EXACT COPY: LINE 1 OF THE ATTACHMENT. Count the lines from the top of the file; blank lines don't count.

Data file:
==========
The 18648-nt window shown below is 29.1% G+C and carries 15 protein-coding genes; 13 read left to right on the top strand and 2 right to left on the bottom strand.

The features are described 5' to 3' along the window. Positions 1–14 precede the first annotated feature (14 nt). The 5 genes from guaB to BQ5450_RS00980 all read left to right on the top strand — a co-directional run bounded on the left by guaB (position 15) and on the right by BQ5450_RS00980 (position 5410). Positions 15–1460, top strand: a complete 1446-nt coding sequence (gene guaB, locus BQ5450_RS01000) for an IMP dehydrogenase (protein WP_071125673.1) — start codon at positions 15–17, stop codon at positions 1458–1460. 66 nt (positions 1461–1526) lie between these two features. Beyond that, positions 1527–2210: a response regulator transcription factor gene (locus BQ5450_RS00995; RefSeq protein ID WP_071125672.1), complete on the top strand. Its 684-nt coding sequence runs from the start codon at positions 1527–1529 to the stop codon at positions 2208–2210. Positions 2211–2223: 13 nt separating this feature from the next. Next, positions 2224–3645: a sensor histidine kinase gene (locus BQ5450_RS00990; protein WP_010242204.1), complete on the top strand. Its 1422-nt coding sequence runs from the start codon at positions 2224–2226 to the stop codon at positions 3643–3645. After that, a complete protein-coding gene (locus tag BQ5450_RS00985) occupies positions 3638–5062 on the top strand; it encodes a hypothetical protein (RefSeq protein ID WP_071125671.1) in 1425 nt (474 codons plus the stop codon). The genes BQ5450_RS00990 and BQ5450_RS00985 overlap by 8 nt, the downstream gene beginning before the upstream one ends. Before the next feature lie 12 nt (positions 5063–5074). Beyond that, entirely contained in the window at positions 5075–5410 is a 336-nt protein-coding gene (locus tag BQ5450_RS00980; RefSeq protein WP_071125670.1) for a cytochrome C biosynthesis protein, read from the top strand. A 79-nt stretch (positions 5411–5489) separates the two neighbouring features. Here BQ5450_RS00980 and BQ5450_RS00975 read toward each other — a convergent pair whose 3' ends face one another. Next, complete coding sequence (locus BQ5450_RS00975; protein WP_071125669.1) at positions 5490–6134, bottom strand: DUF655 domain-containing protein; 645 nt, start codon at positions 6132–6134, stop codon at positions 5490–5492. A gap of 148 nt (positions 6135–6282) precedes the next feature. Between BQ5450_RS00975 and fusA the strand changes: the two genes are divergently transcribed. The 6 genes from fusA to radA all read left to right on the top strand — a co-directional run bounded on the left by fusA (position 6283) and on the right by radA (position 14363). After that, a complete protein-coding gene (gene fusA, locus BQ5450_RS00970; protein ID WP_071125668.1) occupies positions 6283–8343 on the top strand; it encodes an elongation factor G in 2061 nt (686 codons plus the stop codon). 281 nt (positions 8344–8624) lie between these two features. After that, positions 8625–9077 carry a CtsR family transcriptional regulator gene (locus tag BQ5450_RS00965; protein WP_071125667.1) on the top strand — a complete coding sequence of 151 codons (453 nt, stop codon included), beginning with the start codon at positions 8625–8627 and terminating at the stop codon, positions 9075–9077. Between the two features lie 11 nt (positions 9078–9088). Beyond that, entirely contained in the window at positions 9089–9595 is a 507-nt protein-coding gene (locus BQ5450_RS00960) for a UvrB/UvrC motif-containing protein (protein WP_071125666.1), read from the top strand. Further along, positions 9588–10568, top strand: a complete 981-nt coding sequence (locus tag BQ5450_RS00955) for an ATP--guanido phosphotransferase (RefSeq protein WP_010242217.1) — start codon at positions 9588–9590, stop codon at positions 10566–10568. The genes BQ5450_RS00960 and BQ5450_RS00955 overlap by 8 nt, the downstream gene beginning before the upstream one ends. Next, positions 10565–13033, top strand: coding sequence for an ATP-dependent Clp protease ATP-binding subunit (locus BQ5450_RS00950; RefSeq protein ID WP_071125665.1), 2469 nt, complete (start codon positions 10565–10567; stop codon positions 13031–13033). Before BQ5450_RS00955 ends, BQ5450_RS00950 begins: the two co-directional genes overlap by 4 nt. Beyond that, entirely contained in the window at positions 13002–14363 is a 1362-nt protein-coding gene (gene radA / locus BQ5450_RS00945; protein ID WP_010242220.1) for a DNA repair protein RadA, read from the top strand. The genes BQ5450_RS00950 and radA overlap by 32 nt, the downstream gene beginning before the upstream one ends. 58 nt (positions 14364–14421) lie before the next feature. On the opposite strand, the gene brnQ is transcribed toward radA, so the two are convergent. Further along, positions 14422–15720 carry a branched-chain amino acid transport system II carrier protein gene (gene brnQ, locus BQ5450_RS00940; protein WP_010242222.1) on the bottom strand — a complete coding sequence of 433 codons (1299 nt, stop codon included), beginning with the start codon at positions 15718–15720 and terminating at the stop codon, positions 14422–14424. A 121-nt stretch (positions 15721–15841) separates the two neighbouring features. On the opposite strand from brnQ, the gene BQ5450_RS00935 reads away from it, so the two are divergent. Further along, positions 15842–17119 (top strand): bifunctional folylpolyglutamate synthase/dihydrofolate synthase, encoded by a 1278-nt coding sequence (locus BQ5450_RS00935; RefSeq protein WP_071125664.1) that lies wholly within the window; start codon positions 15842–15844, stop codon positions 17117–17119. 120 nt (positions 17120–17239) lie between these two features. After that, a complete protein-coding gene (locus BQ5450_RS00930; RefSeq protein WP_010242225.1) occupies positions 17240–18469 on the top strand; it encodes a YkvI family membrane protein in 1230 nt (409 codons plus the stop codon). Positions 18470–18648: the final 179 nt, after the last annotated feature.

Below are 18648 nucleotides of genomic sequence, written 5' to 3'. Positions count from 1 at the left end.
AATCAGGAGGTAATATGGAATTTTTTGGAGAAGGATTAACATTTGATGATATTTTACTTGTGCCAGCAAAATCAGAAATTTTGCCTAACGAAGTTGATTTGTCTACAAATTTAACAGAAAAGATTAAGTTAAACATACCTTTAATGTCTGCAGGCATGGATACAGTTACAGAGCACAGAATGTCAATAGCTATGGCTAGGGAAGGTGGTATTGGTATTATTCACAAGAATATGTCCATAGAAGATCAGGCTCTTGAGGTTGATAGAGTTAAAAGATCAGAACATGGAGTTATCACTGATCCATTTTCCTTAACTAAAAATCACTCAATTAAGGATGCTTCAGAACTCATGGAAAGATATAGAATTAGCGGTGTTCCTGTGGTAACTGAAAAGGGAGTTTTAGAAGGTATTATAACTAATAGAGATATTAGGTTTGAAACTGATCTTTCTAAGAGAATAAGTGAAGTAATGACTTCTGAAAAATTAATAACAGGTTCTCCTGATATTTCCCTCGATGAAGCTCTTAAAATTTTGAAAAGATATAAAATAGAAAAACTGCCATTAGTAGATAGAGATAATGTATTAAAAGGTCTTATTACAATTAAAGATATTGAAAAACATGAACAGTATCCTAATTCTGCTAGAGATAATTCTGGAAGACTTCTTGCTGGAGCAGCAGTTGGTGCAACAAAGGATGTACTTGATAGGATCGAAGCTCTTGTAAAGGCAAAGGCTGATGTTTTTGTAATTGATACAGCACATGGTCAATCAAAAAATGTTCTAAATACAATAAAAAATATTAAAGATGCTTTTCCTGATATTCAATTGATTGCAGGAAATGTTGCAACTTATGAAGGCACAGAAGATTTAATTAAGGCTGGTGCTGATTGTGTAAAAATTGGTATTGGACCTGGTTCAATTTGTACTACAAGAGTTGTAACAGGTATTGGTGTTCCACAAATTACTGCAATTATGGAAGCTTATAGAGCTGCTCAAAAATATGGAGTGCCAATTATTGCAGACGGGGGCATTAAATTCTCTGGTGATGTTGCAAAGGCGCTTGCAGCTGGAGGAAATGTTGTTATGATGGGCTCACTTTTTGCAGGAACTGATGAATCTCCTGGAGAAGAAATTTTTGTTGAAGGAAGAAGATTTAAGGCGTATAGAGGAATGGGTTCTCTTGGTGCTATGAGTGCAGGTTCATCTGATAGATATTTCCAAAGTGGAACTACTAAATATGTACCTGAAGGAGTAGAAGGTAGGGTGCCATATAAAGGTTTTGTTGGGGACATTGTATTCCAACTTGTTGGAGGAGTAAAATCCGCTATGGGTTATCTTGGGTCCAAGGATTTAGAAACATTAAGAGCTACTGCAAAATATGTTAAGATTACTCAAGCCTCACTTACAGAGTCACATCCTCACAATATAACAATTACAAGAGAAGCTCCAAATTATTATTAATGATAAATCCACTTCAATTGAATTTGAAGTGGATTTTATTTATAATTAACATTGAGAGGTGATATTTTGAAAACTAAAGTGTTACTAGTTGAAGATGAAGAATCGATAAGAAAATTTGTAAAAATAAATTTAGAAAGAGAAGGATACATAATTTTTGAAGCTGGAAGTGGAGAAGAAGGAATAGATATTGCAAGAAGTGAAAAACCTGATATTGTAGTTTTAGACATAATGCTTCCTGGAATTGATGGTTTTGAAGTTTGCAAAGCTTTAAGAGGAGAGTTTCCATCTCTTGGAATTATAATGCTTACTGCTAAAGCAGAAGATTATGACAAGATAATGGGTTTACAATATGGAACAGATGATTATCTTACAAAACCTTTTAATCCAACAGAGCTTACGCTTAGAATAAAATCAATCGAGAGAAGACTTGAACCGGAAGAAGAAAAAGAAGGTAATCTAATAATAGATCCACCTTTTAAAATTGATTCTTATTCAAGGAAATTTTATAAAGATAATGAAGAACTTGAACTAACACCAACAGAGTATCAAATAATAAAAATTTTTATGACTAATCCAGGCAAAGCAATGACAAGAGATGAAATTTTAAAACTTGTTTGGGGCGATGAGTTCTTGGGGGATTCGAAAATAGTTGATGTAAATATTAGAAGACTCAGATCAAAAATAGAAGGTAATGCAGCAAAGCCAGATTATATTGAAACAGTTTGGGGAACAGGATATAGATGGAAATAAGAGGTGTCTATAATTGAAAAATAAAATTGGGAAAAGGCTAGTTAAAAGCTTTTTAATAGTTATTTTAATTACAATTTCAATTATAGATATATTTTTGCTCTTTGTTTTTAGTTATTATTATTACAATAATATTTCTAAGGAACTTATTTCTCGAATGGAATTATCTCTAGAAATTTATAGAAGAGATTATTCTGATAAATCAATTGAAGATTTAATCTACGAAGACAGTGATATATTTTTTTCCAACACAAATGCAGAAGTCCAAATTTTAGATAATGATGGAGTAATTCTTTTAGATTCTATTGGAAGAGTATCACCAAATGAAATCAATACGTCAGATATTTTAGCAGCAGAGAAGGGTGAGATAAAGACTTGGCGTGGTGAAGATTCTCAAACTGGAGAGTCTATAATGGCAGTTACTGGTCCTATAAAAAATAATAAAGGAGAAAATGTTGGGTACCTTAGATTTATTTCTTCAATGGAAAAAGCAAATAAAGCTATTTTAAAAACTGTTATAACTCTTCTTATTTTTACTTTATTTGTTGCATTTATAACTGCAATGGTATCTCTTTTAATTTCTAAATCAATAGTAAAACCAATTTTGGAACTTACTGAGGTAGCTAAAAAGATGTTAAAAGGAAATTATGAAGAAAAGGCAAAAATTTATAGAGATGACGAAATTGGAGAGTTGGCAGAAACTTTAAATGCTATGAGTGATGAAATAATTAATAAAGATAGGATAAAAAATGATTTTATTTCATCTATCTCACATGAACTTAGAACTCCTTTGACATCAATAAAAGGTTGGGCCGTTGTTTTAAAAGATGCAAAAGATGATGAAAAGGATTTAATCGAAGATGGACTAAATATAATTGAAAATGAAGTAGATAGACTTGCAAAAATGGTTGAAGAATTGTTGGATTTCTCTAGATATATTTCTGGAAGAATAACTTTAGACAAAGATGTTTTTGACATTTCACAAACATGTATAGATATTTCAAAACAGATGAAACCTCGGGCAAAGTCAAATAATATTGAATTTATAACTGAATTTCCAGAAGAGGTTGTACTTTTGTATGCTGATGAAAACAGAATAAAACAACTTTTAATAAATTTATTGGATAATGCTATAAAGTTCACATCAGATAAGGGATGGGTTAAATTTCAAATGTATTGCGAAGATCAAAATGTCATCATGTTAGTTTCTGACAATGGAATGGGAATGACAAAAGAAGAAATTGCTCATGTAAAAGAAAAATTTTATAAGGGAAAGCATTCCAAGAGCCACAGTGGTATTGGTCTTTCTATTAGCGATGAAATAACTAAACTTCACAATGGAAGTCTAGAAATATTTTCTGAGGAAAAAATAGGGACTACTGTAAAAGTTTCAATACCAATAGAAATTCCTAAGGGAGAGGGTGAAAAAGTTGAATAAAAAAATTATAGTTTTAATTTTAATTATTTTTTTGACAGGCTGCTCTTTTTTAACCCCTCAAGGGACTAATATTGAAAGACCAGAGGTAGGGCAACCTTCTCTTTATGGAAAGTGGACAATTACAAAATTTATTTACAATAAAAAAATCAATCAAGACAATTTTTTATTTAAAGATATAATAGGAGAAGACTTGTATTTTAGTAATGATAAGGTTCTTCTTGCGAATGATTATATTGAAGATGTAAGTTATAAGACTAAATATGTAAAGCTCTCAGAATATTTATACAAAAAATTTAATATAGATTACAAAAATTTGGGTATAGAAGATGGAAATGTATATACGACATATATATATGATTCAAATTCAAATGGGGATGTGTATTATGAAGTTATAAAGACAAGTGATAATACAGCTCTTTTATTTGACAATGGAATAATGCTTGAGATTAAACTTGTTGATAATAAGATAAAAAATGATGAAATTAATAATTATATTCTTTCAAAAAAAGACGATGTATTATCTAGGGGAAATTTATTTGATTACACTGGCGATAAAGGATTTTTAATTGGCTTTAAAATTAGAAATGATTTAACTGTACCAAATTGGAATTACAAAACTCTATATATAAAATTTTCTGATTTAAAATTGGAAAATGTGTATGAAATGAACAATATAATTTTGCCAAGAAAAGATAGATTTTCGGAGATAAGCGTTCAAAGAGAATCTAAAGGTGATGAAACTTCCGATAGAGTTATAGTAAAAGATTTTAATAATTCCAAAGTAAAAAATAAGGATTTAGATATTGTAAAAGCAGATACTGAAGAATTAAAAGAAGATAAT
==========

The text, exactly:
The 18648-nt window shown below is 29.1% G+C and carries 15 protein-coding genes; 13 read left to right on the top strand and 2 right to left on the bottom strand.